How to thank your supporters
AGED 19 Elise Brown bought her first business, Fair Dinkum Dog Coats; and two years later she purchased her second business, Midland Pet Supplies. In 2010 she won the Trade and Career Achievement category in the Victorian Regional Achievement & Community Awards. And, to top it all off, the following year she gave herself the day off to meet the Queen at a Government House reception!
Pretty impressive for a young woman from rural Victoria but Elise would be the first to admit that none of this would have been possible without the support of her family. She would also acknowledge that her businesses flourished with the free publicity received as a result of the award.
Initially embarrassed to be nominated, Elise accepted all the good reasons given why she should put herself forward. With assistance she put together an entry outlining all her achievements to date. Although Elise didn’t consider them all that significant she accepted that she could be a good role model for other young women wanting to live and work in their home towns, and that any publicity is good for business.
Lots of photographs were included with the entry which included her community role encouraging other young people in business at informal networking events. Coached during the car ride to Ballarat for the Awards Dinner, this was what she chose to speak about during the interview of finalists on the night of the Awards.
Elise invited her four grandparents to the Awards Dinner determined to share the acknowledgement of being a finalist with them. For her first business her paternal grandparents had provided much needed finance (a loan that was duly paid back) and her maternal grandparents had provided the premises rent free. Her husband who put up with her long hours, her mother who provided finance for the second business, and one of her valued employees, were also present.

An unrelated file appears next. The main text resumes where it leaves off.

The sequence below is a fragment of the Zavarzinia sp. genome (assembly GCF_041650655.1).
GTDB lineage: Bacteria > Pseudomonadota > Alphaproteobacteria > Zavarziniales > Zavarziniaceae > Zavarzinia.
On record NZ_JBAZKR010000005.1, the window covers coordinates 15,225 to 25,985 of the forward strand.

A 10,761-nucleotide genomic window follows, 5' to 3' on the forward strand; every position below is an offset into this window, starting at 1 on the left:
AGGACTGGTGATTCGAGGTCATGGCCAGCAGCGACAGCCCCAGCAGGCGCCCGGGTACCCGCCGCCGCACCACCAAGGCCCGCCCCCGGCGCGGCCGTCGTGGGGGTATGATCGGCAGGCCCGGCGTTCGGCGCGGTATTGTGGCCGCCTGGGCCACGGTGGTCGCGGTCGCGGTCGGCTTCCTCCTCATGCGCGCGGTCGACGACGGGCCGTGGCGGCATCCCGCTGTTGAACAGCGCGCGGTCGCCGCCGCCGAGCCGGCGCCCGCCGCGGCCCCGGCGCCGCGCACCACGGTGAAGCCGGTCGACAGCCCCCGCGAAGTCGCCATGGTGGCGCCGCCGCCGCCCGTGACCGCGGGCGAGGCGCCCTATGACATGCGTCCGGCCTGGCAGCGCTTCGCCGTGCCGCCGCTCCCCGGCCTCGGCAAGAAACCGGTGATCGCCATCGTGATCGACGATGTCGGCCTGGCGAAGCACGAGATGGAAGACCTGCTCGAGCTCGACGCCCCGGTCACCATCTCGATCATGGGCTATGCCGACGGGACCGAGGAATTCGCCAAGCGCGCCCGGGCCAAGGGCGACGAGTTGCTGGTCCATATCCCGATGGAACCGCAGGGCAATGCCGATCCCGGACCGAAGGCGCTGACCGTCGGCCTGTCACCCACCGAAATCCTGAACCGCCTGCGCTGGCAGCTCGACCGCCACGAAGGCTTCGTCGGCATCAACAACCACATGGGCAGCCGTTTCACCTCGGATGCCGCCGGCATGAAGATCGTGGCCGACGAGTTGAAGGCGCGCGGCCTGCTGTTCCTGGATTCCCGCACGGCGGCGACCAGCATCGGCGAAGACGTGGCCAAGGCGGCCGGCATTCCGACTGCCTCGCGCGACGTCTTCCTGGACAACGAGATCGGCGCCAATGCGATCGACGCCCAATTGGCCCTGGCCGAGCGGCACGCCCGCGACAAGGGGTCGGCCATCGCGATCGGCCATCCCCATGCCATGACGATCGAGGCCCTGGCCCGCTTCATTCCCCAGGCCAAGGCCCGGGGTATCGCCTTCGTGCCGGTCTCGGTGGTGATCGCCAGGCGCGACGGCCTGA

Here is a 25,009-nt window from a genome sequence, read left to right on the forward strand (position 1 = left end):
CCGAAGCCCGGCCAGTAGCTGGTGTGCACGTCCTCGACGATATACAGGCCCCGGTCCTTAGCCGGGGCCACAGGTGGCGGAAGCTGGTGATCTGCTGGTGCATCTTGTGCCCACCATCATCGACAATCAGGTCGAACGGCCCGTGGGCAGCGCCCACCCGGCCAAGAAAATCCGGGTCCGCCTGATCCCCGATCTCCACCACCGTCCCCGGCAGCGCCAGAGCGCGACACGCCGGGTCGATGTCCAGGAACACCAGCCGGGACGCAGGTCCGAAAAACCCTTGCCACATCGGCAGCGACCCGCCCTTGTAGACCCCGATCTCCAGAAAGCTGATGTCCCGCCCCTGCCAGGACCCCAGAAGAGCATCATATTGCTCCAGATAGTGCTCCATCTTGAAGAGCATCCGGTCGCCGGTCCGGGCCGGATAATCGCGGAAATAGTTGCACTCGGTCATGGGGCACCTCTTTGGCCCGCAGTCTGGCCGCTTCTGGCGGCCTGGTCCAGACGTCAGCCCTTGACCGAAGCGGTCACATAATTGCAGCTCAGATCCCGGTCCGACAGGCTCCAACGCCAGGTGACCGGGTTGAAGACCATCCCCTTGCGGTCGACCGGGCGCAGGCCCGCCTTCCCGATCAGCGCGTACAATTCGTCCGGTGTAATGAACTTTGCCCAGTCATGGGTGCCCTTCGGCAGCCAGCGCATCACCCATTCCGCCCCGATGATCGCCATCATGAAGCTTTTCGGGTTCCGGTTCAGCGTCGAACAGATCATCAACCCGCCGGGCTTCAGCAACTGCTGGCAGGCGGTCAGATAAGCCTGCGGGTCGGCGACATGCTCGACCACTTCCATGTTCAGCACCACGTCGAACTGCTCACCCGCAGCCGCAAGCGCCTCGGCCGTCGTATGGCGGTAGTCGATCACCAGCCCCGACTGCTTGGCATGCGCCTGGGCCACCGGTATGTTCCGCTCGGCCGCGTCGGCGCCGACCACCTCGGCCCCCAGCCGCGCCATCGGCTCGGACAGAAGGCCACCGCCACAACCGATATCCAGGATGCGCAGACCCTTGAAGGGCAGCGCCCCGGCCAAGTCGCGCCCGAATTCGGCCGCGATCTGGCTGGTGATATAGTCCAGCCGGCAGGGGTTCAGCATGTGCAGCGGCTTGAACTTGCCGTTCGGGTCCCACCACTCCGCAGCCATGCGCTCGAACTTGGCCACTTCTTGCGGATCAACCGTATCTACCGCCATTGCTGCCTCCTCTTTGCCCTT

It was a night to celebrate especially when Elise, as one of the five finalists, was interviewed on stage. Not a polished public speaker by any means, she spoke from the heart about encouraging other young people in business.
She was genuinely shocked when she had to return to the podium for a second time to receive the award sponsored by Regional Development Victoria. A television advertisement on Prime Television was the prize and many radio interviews and newspaper articles followed including a superb photograph in The Weekly Times. Customers were so delighted on Elise’s behalf and her retail shop became a hive of activity when the news broke.
Yes, her youth may have been a factor in her being named the winner but she wasn’t the only young finalist. Yes, she ran a good business, but that didn’t make her unique either. Perhaps it was because she demonstrated a commitment to her community by encouraging other young people in business? Only the judges will know for sure.
To be invited to meet the Queen during her Australian visit the following year was the icing on the cake. Elise definitely wasn’t on any royal mailing list so could only assume that it was because she had won the award.
Maybe, just maybe, there is a good reason to enter an award, Elise now acknowledges.
Maybe this is also a good time to mention that I am Elise’s mother and yes, I am very proud of my daughter!
Elise’s top 3 reasons to enter an award are to:
#1 Thank the people who have supported you.
#2 Encourage other young rural people in business
#3 Get some free publicity for your business
Oh and number four would be to meet the Queen!
READ Kerry's top 3 reasons to enter an award.
READ more about Fair Dinkum Dog Coats
FREE WEBINAR: How to make a winning nomination
7.00 – 8.00pm Tuesday 28 June, 2016 Melbourne time.
Using the current Victorian Regional Achievement & Community Awards as a case study, please join me for some practical tips on how to make a winning nomination. All that you need is access to a computer or smart device with internet and sound. A link will be provided by email to those who request it via the contact box on this webpage
KERRY ANDERSON: A businesswoman, philanthropist and community advocate from Central Victoria, Kerry Anderson is passionate about rural and regional Australia. She works with small businesses and rural communities to help them embrace opportunities.